Veteran alternative rock trio Buffalo Tom will break a nine-year hiatus from the studio with the July 10 release of "Three Easy Pieces." The 13-track set will be the first release on Danny Goldberg's
Veteran alternative rock trio Buffalo Tom will break a nine-year hiatus from the studio with the July 10 release of "Three Easy Pieces." The 13-track set will be the first release on Danny Goldberg's new label, Ammal, through New West. It's also Buffalo Tom's first new album since 1998's "Smitten."
Since then, the band best known for '90s rock favorites like "Taillights Fade," "For All To See" and "Soda Jerk" has largely been on hiatus but would play live "at least once a year or more" in its Boston hometown. The urge to craft some fresh songs finally took over last year, according to frontman Bill Janovitz.
"I remember consciously saying, listen, this is enough for playing out if we're not going to come up with some new material," he tells Billboard.com. "It was like, if we're going to be a band, let's move forward."
In the past, Janovitz, bassist Chris Colbourn and drummer Tom Maginnis would work separately on ideas before submitting them to one another. This time around, Janovitz reports, "We said, whatever. Let's get in a room and write and play and record in a style that floats our boat."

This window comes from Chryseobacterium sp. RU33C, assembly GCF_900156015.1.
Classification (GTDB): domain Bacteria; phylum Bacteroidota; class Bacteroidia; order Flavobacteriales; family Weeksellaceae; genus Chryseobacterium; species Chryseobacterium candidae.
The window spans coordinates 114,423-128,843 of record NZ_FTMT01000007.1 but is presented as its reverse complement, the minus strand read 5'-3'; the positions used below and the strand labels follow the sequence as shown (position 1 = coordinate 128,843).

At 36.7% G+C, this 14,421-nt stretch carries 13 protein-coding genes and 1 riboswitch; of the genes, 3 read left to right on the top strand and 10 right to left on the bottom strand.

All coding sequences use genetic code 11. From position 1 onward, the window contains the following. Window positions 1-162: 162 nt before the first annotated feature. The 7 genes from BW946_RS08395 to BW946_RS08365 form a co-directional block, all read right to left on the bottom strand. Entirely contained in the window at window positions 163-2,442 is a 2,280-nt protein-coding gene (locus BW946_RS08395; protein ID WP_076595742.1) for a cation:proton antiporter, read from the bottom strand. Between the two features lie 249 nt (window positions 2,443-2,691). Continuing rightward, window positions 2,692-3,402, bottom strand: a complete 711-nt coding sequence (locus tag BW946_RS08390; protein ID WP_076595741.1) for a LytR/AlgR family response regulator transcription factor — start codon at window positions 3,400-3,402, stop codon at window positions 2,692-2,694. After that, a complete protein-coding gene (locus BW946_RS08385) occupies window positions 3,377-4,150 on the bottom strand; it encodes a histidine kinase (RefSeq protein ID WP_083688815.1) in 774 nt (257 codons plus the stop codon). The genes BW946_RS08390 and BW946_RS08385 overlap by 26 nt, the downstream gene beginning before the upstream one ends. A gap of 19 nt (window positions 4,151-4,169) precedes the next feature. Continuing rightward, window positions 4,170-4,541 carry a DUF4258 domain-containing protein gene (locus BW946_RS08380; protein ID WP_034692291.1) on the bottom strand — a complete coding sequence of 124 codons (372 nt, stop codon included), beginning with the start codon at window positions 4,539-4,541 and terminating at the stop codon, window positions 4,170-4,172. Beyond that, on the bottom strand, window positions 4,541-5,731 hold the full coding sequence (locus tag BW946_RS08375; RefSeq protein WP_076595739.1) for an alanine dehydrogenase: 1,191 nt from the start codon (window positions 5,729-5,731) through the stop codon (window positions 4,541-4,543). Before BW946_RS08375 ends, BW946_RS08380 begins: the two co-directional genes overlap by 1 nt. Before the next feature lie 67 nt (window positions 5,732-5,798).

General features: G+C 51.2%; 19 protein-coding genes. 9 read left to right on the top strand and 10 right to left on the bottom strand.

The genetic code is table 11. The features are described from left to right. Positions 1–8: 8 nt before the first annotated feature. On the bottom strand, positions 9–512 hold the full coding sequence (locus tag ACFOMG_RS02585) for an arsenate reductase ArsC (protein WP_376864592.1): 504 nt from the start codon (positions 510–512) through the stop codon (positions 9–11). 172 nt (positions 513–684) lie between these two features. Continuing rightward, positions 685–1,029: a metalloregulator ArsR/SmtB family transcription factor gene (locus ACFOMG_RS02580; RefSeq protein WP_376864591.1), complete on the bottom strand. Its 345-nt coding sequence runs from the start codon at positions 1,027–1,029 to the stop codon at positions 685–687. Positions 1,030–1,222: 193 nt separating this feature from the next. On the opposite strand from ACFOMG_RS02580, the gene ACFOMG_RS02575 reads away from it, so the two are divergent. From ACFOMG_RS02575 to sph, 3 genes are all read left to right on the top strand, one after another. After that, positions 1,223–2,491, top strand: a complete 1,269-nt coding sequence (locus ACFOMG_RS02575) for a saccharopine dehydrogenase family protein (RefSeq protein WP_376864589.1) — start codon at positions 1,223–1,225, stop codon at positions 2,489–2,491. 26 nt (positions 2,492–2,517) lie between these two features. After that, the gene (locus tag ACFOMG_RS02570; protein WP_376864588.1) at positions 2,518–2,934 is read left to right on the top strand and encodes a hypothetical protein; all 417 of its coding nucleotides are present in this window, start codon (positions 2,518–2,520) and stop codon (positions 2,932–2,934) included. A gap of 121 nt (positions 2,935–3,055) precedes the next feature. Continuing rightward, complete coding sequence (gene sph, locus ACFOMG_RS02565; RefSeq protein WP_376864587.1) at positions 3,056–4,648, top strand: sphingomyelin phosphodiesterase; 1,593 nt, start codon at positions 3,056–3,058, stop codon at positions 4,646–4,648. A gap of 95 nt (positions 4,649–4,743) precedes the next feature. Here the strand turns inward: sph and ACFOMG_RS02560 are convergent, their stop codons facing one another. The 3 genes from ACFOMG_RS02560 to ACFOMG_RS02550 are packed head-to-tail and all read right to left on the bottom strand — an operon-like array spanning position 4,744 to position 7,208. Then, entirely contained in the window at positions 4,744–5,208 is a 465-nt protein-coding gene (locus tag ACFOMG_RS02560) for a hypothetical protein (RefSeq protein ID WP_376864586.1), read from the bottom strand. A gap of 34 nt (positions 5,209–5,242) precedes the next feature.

Janovitz says Buffalo Tom fans will gravitate to new songs like "You'll Never Catch Him, "a melancholy ballad with all the Buffalo Tom touch points in it." The band stretches out on the Colbourn-sung "Pendleton," which Janovitz describes as "a pretty cinematic, epic song with no guitar. I played piano and trumpet on it and there's a lot of layered vocals. It belies some of our influences, like Nick Cave or Leonard Cohen."
On the heels of well-received performance last month at South by Southwest in Austin, Texas, the group is plotting to play shows this summer but is ruling out an extensive tour.
"We got burned out on trying to reach more people that way," Janovitz admits. "One of our last tours was opening for the Goo Goo Dolls in 1998, when they were really getting huge. I remember playing in Oshkosh, Wis., to a bunch of 15-year-old girls. My wife was home pregnant and I just remember jumping up and down on stage trying to get these girls to not yawn through our set. It was like, this is just ridiculous. Why am I doing this?"
That said, "If the record starts to do really well, we'll keep supporting it, but I can't go out on the road for six weeks any more," Janovitz. "We call what we're doing the British Pop Star tour -- just jetting out to the Midwest and L.A."